Interview with Matthew Olson-Roy

This is one of an ongoing series of interviews with contributors to The 3288 Review.

Matthew Olson-Roy grew up in Ludington, Michigan where he learned that bears sleep under sand dunes, asparagus has a queen, fudgies have a season, and hands make good maps. He spent many years studying the works of famous authors at universities in Michigan, Washington, and abroad until they gave him a Ph.D. and asked him to make something of himself. Along the way he picked up nine languages, served as a U.S. Fulbright Scholar to Stockholm, Sweden, and taught Swedish, English, and World Literature to college students eager to learn about meatballs and Pippi Longstockings. He lives with his family in Luxembourg, where he is writing a series of children’s books inspired by local tales of dragons, giants, witches, werewolves, and elves. “Our Monstrous Family”, published in issue 1.2 of The 3288 Review, is his first work of published fiction. Read more about Matthew Olson-Roy at his website.

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3288 Review: How and when did you start writing? Was there a specific event or moment which sparked your interest in the written word?

Matthew Olson-Roy: Maybe I should credit the independent bookstore in the town where I grew up, the ironically named Read Mor, with my love of reading, and consequently my interest in writing, or at the very least the importance of copy editing. On its shelves I found one fantasy world after another by authors such as Lloyd Alexander, Madeleine L’Engle, C.S. Lewis, Piers Anthony, Terry Brooks, and J.R.R. Tolkien. And if you hadn’t already noticed from that list, I always had to read a series because I couldn’t stand the thought of leaving behind the characters whose lives had touched me in some way.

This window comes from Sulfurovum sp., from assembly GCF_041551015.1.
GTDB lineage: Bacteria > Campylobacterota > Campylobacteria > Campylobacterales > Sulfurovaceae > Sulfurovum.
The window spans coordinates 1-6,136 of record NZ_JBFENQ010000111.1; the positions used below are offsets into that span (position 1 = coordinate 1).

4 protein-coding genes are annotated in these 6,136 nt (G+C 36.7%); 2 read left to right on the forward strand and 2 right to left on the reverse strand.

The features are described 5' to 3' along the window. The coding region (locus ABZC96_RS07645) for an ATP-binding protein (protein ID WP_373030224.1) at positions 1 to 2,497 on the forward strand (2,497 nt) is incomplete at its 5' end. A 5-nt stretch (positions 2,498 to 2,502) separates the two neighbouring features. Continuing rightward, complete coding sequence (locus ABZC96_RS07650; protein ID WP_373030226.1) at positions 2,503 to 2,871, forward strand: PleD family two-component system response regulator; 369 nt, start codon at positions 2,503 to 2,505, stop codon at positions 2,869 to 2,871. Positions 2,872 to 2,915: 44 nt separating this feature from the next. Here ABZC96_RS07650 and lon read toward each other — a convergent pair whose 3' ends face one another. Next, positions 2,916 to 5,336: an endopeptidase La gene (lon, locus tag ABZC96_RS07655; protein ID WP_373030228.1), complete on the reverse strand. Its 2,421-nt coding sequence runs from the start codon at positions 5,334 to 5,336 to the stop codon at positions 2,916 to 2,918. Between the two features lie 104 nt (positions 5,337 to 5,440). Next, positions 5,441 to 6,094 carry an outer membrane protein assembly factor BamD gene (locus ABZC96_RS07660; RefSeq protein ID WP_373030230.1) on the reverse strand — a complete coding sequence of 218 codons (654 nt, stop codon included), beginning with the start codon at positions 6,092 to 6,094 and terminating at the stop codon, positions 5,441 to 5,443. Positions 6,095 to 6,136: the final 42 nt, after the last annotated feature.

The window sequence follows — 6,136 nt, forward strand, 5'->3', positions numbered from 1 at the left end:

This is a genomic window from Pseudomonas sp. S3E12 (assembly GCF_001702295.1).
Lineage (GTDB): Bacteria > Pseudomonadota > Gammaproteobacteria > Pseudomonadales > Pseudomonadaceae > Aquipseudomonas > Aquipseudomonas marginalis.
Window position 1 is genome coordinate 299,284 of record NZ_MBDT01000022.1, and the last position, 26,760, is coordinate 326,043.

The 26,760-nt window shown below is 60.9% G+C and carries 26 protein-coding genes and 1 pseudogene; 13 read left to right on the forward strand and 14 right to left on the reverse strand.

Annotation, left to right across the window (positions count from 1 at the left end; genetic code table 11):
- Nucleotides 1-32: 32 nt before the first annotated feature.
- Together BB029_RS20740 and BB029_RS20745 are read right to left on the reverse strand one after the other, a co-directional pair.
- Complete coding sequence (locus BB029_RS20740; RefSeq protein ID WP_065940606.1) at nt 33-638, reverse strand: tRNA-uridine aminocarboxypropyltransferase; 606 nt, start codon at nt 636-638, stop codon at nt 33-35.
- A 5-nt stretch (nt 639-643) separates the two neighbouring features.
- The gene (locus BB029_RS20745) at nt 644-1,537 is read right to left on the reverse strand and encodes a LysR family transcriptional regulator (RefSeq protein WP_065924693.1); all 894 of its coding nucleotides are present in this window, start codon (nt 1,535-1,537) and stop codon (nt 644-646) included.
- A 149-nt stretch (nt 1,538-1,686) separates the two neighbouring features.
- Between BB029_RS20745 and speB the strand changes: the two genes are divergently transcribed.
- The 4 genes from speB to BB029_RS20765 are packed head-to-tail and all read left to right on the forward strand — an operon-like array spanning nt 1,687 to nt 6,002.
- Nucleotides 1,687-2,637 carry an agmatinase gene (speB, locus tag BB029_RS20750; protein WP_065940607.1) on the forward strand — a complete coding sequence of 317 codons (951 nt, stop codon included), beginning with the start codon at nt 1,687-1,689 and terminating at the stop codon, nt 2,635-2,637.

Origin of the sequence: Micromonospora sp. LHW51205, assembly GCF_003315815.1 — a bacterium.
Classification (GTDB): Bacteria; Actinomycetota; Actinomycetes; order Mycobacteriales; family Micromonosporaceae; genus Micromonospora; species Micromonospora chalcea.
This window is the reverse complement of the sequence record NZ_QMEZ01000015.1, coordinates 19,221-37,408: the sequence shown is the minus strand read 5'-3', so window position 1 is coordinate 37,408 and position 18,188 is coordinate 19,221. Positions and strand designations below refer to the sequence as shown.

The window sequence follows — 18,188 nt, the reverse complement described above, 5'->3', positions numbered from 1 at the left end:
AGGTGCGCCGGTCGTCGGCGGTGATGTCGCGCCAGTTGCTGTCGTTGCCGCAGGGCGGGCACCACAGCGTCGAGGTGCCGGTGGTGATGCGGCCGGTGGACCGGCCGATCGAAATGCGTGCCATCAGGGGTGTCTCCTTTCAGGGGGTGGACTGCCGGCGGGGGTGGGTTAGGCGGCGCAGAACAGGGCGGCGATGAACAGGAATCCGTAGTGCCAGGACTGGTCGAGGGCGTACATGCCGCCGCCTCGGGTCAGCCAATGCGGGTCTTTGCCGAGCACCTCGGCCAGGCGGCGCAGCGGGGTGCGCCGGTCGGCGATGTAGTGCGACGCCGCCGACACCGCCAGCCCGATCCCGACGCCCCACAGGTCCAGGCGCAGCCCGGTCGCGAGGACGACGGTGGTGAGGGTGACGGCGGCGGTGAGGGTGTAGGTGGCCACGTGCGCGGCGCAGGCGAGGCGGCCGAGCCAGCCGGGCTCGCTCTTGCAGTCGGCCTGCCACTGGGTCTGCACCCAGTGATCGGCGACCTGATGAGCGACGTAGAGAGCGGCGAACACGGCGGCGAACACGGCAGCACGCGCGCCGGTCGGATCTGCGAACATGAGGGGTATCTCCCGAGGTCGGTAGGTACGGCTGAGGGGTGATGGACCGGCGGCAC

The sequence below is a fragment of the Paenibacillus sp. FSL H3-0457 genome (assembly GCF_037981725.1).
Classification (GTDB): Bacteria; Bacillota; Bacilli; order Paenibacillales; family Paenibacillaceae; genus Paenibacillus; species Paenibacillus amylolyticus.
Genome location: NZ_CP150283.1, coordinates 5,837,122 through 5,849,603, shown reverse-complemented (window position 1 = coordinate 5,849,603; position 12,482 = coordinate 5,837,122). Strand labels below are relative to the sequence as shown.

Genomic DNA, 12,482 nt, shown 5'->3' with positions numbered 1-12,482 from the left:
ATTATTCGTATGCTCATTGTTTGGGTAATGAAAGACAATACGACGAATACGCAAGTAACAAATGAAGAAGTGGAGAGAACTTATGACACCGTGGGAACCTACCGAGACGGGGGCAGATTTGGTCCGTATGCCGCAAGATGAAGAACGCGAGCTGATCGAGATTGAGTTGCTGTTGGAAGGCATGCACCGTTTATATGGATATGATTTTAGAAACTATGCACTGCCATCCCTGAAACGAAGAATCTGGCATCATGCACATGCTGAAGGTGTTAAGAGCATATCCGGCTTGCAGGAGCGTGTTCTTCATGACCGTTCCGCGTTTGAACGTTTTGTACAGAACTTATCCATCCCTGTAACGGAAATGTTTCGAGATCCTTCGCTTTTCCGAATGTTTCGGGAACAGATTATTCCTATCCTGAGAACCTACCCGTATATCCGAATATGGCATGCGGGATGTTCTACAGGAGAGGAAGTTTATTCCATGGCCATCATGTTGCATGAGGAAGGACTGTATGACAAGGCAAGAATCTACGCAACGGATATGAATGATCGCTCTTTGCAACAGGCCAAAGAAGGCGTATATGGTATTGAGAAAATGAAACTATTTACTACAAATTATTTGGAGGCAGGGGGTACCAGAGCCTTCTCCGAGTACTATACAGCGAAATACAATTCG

By the time I became eligible for the Young Authors and Illustrators contest in sixth grade, I realized that I too had a story to tell. My book was called—spoiler alert—Milo and Blooper Break the Spell. After the contest, I started a sequel, of course, but never finished it. I never got around to naming it either, but I’m sure its title would have been something equally revealing like Blooper Dies in the End. Subtlety and the art of suspense are skills I apparently developed later in life.

While I continued to read fiction, and even spent many years in grad school studying to become a literary scholar, I left the writing of fiction behind until a trip home to Michigan for Christmas in 2010. Hidden in the basement among old boxes of books, my mom had found the original drafts of those sixth grade stories. For the next few nights I read them to my children before bed. When we reached the start of the ninth chapter of the sequel, there was only one word at the top of the page. “Milo…” Well, hell hath no fury like the wrath of two children whose storytelling has just been cut short, so I had to promise my little monsters that I would finish the sequel for them. That’s when I reimagined Milo into a character in my first novel, and I’ve been writing ever since. Continue reading →